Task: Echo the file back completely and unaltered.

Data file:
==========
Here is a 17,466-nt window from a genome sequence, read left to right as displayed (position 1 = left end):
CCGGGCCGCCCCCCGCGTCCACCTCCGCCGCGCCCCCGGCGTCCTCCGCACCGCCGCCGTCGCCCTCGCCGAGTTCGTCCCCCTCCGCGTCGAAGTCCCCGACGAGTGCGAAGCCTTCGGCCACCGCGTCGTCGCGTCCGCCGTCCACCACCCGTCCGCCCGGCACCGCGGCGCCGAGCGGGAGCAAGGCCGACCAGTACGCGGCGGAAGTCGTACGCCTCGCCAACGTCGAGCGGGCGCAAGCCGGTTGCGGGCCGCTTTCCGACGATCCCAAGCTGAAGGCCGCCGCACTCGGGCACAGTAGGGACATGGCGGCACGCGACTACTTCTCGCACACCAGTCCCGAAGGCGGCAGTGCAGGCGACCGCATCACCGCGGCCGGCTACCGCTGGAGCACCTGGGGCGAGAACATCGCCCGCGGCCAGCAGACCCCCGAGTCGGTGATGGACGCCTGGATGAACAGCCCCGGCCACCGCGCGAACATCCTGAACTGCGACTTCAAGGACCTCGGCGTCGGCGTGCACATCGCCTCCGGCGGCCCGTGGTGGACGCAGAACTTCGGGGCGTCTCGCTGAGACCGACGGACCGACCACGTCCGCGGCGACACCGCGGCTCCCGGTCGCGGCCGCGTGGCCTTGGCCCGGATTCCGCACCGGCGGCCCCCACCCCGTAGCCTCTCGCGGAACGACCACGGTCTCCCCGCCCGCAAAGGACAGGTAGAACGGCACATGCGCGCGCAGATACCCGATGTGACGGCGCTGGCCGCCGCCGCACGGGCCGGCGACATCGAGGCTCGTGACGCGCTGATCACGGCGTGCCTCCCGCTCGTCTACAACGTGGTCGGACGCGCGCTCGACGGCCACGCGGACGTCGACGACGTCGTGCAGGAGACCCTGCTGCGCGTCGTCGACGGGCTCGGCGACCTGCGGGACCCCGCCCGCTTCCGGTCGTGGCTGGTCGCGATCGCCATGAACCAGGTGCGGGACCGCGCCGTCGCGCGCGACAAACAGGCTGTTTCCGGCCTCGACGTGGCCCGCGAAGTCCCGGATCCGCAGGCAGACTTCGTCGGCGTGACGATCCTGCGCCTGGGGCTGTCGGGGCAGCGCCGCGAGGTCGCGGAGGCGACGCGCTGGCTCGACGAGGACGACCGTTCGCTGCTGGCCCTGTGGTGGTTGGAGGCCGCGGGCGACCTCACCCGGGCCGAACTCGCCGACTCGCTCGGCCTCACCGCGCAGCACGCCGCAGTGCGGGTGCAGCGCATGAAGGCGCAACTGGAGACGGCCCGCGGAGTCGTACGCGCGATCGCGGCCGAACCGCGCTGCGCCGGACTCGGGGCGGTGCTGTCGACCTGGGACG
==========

Here is a 17,466-nt window from a genome sequence, read left to right as displayed (position 1 = left end):
CCGGGCCGCCCCCCGCGTCCACCTCCGCCGCGCCCCCGGCGTCCTCCGCACCGCCGCCGTCGCCCTCGCCGAGTTCGTCCCCCTCCGCGTCGAAGTCCCCGACGAGTGCGAAGCCTTCGGCCACCGCGTCGTCGCGTCCGCCGTCCACCACCCGTCCGCCCGGCACCGCGGCGCCGAGCGGGAGCAAGGCCGACCAGTACGCGGCGGAAGTCGTACGCCTCGCCAACGTCGAGCGGGCGCAAGCCGGTTGCGGGCCGCTTTCCGACGATCCCAAGCTGAAGGCCGCCGCACTCGGGCACAGTAGGGACATGGCGGCACGCGACTACTTCTCGCACACCAGTCCCGAAGGCGGCAGTGCAGGCGACCGCATCACCGCGGCCGGCTACCGCTGGAGCACCTGGGGCGAGAACATCGCCCGCGGCCAGCAGACCCCCGAGTCGGTGATGGACGCCTGGATGAACAGCCCCGGCCACCGCGCGAACATCCTGAACTGCGACTTCAAGGACCTCGGCGTCGGCGTGCACATCGCCTCCGGCGGCCCGTGGTGGACGCAGAACTTCGGGGCGTCTCGCTGAGACCGACGGACCGACCACGTCCGCGGCGACACCGCGGCTCCCGGTCGCGGCCGCGTGGCCTTGGCCCGGATTCCGCACCGGCGGCCCCCACCCCGTAGCCTCTCGCGGAACGACCACGGTCTCCCCGCCCGCAAAGGACAGGTAGAACGGCACATGCGCGCGCAGATACCCGATGTGACGGCGCTGGCCGCCGCCGCACGGGCCGGCGACATCGAGGCTCGTGACGCGCTGATCACGGCGTGCCTCCCGCTCGTCTACAACGTGGTCGGACGCGCGCTCGACGGCCACGCGGACGTCGACGACGTCGTGCAGGAGACCCTGCTGCGCGTCGTCGACGGGCTCGGCGACCTGCGGGACCCCGCCCGCTTCCGGTCGTGGCTGGTCGCGATCGCCATGAACCAGGTGCGGGACCGCGCCGTCGCGCGCGACAAACAGGCTGTTTCCGGCCTCGACGTGGCCCGCGAAGTCCCGGATCCGCAGGCAGACTTCGTCGGCGTGACGATCCTGCGCCTGGGGCTGTCGGGGCAGCGCCGCGAGGTCGCGGAGGCGACGCGCTGGCTCGACGAGGACGACCGTTCGCTGCTGGCCCTGTGGTGGTTGGAGGCCGCGGGCGACCTCACCCGGGCCGAACTCGCCGACTCGCTCGGCCTCACCGCGCAGCACGCCGCAGTGCGGGTGCAGCGCATGAAGGCGCAACTGGAGACGGCCCGCGGAGTCGTACGCGCGATCGCGGCCGAACCGCGCTGCGCCGGACTCGGGGCGGTGCTGTCGACCTGGGACG